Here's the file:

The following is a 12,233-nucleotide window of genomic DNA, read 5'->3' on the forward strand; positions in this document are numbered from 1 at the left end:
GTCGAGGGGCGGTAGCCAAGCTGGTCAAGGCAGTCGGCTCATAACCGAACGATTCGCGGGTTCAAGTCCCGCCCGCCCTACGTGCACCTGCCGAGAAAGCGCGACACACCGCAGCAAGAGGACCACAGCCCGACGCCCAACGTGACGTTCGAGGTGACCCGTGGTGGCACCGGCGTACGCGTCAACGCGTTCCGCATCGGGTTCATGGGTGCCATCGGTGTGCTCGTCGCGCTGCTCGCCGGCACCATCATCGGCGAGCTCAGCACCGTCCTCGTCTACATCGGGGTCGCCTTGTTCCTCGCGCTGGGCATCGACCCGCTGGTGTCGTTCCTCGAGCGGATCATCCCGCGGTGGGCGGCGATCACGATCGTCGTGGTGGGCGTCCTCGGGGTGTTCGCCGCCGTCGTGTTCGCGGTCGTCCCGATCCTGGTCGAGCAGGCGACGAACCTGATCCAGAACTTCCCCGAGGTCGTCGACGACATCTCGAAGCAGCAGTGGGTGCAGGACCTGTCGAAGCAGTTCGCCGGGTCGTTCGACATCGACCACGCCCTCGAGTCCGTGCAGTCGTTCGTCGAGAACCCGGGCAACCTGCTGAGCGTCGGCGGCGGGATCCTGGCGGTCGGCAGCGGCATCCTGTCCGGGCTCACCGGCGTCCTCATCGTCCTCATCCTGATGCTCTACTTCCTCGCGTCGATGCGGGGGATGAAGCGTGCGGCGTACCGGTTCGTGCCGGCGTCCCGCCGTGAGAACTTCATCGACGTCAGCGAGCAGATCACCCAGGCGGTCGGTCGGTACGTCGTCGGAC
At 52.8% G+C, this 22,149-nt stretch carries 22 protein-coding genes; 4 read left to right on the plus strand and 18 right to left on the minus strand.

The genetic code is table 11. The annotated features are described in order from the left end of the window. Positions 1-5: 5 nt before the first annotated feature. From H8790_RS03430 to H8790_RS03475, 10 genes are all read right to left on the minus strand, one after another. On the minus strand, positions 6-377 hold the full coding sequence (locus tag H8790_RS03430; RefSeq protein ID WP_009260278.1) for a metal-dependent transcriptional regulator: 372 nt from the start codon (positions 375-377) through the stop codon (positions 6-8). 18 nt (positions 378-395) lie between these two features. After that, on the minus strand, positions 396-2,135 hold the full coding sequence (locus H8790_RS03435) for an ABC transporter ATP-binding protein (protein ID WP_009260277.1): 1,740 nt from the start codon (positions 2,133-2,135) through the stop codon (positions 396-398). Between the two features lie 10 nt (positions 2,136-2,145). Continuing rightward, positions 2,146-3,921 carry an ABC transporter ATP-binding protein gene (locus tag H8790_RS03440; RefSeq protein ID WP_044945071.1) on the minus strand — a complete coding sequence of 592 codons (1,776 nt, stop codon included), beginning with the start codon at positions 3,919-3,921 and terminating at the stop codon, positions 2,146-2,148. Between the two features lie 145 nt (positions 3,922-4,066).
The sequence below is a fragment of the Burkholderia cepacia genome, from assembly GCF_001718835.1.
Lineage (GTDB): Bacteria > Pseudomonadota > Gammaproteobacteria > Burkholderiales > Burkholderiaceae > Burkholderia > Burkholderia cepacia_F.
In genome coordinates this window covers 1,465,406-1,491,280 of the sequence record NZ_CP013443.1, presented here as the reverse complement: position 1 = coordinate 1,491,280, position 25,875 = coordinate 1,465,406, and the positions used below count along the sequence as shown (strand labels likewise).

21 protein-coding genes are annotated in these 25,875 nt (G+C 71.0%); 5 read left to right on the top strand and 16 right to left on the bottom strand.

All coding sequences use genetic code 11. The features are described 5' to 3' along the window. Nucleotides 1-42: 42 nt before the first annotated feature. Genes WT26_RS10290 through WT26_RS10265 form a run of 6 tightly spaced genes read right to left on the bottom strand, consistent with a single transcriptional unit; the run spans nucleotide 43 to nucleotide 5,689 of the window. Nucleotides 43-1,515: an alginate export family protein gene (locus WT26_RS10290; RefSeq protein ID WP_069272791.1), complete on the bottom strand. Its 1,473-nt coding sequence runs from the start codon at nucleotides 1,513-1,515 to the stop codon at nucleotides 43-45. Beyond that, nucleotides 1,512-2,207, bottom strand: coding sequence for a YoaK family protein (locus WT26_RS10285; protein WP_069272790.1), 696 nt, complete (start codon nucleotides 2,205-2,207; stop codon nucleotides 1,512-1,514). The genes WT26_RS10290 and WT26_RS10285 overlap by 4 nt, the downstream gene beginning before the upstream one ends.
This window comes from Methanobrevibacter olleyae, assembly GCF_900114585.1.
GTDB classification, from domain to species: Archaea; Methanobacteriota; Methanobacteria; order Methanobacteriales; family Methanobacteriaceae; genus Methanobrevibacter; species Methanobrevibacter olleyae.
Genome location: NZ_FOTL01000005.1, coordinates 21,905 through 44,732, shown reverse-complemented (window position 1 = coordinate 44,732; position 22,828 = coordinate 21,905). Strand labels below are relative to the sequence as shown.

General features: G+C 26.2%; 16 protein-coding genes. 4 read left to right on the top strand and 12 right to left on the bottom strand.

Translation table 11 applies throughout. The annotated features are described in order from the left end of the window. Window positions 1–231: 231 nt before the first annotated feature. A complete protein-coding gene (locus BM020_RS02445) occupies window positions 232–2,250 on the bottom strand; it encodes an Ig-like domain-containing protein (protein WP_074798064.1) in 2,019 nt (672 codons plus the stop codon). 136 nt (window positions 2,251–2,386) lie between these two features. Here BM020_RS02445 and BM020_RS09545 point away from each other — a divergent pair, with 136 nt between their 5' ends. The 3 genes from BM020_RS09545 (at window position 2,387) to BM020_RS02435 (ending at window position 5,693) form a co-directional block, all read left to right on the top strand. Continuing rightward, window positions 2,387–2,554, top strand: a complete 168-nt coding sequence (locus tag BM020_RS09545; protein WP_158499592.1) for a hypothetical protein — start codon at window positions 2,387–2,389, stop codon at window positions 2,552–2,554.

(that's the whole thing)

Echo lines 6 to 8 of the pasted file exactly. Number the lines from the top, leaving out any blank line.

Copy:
Lineage (GTDB): Bacteria > Pseudomonadota > Gammaproteobacteria > Burkholderiales > Burkholderiaceae > Burkholderia > Burkholderia cepacia_F.
In genome coordinates this window covers 1,465,406-1,491,280 of the sequence record NZ_CP013443.1, presented here as the reverse complement: position 1 = coordinate 1,491,280, position 25,875 = coordinate 1,465,406, and the positions used below count along the sequence as shown (strand labels likewise).

21 protein-coding genes are annotated in these 25,875 nt (G+C 71.0%); 5 read left to right on the top strand and 16 right to left on the bottom strand.